Pending final approval, Sidney regular council meeting will start at 6 p.m. (Black Press Media File)

Sidney councillor ponders providing daycare to help public at council meetings

Pending approval, Sidney council meetings to start an hour earlier at 6 p.m.

A Sidney councillor wonders whether the town should start providing care for children whose parents want to attend council and committee-of-the-whole meetings.

“So if we are concerned about limiting peoples’ participation, we might need to do what other councils have done, and start looking at child care provision,” said Coun. Sara Duncan. “I don’t know how many people in Sidney would take us up on that. We are such a small municipality, but I think that would be the main one.”

Duncan made these comments as council gave three readings to a bylaw amending the starting time for regular council meetings. They will now start at 6 p.m., the same time as committee-of-the-whole meetings. Pending final approval, the revisions also include a small number of changes to other procedural aspects, with none drawing more debate than starting regular council meetings one hour earlier from previous practice.

Couns. Scott Garnett and Terri O’Keeffe opposed the change during third reading. Duncan joined Mayor Cliff McNeil-Smith as well as Couns. Barbara Fallot, Chad Rintoul and Peter Wainwright in support of the changes.

RELATED: Sidney looks at earlier council meetings

Garnett said he opposed the change because it threatens to undermine public participation. The earlier starting time could make it more difficult for Sidney residents working outside the community to make it back in time to attend regular council meetings.

Duncan disagreed. The number of people who can make a 7 p.m. starting time, but not a 6 p.m. starting time due to conflicts with work or family is “vanishingly small,” she said.

“The reasons those people can’t make it because of work or family commitments is not because of the time, but the fact that it is in the evening, or they can’t afford or don’t want afford the child care,” she said, before making her appeal.

She also made the argument that white-collar workers impacted by the change can always ask their employers to leave early to attend council at the new starting time, then make up the work later. This argument drew a rebuke from O’Keefee.

“Talking about people with white-collar jobs, we are making some broad presumptions about what peoples’ experiences are,” she said.

O’Keeffe also wondered why council would erect a potential barrier to political participation. “We didn’t hear anything from the community to bring this forward,” she said. “This came forward on your own initiative.” While staff and council would benefit from the new starting time, O’Keeffe said she supports 7 p.m. meetings if it potentially allows more people to attend.

McNeil-Smith said it is not a given that fewer people will attend.

While six or fewer people regularly attend both council and committee meetings, people have demonstrated that they will make arrangements to attend committee of the whole meetings at 6 p.m. if items on the agenda are important to them. “We have had some full houses for some [committee of the whole] meetings.”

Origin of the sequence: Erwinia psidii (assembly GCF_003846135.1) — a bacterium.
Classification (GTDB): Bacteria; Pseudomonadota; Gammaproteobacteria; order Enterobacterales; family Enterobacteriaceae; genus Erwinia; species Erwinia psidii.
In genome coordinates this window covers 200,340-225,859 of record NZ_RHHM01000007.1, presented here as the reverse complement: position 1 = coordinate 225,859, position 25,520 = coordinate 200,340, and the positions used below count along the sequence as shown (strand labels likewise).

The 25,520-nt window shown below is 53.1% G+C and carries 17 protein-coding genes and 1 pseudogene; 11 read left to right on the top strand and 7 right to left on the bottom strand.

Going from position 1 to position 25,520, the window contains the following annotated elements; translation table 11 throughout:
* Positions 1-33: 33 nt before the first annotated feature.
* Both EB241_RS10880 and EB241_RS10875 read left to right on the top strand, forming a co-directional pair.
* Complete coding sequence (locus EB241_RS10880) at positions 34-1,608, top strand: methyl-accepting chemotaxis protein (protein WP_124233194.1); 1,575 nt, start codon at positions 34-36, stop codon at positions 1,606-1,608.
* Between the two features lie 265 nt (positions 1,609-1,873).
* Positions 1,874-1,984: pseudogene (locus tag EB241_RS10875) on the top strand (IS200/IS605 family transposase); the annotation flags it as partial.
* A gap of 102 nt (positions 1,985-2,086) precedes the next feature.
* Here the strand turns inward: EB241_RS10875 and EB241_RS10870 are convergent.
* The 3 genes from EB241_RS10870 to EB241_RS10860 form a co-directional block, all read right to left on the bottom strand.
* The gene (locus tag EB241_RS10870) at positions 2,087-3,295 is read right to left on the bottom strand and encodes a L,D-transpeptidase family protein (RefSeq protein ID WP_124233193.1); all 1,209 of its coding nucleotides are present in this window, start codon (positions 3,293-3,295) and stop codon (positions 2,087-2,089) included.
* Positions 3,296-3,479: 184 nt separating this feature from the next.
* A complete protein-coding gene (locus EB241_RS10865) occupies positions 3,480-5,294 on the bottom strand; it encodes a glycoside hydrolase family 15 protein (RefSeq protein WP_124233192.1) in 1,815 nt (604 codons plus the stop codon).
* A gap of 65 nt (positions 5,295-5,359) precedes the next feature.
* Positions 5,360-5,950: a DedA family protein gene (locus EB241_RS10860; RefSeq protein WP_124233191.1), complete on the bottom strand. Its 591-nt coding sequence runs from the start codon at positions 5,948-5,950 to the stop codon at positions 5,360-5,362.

Like us on Facebook and follow @wolfgang_depner

wolfgang.depner@peninsulanewsreview.com

Get local stories you won't find anywhere else right to your inbox.
Sign up here

Just Posted

Advocates call hospital parking fees a ‘shakedown’ after learning most Island tickets are waived

Victoria General and Royal Jubilee hospitals among the most ticketed on the Island

University of Victoria tells stories of Holocaust survivors with graphic novels

International storytelling initiative launched first meetings this winter

Consumer bankruptcies down in Greater Victoria

More residents are making alternative arrangements to settle their debts

Province asks health-care staff to be ‘vigilant’ in screening for possible coronavirus cases

This comes after U.S. health officials confirmed a case of the virus in Washington State

Homes fit for royals for sale in North Saanich

Prince Harry and Meghan Markle have returned to Greater Victoria

VIDEO: Protesters block entrance to Victoria government building to support Wet’suwet’en First Nation

Activists want Wet’suwet’en Hereditary Chiefs demands to be upheld, observed and respected

Boy, 13, arrested after alleged assault involving girl at B.C. middle school

Boy alleged to have used ‘inappropriate levels of force’ to injure the girl

B.C. player becomes only second Canadian to enter Hall of Fame of Baseball

Walker received 76.6 percent of the Baseball Writers of America Association vote

PHOTOS: Heavy snowfall breaks window, causing avalanche into B.C. newsroom office

It was a chaotic start to the week for the Kitimat Northern Sentinel

Canadian law firm launches class action on behalf of Iran flight victims

Flight 752 was shot down by Iran shortly after take off

Mission Hill cellarman fired after mistakenly dumping $162K of wine down the drain

The former employee filed a grievance with the West Kelowna winery but was unsuccesful

Police suspect foul play in Cowichan Tribes death

Police are looking at foul play in relation to a death on… Continue reading

Hospital patient pleads guilty to dumbbell assault of nurse in Abbotsford

Neale Heath admits to assault causing bodily harm in attack last September

Most Read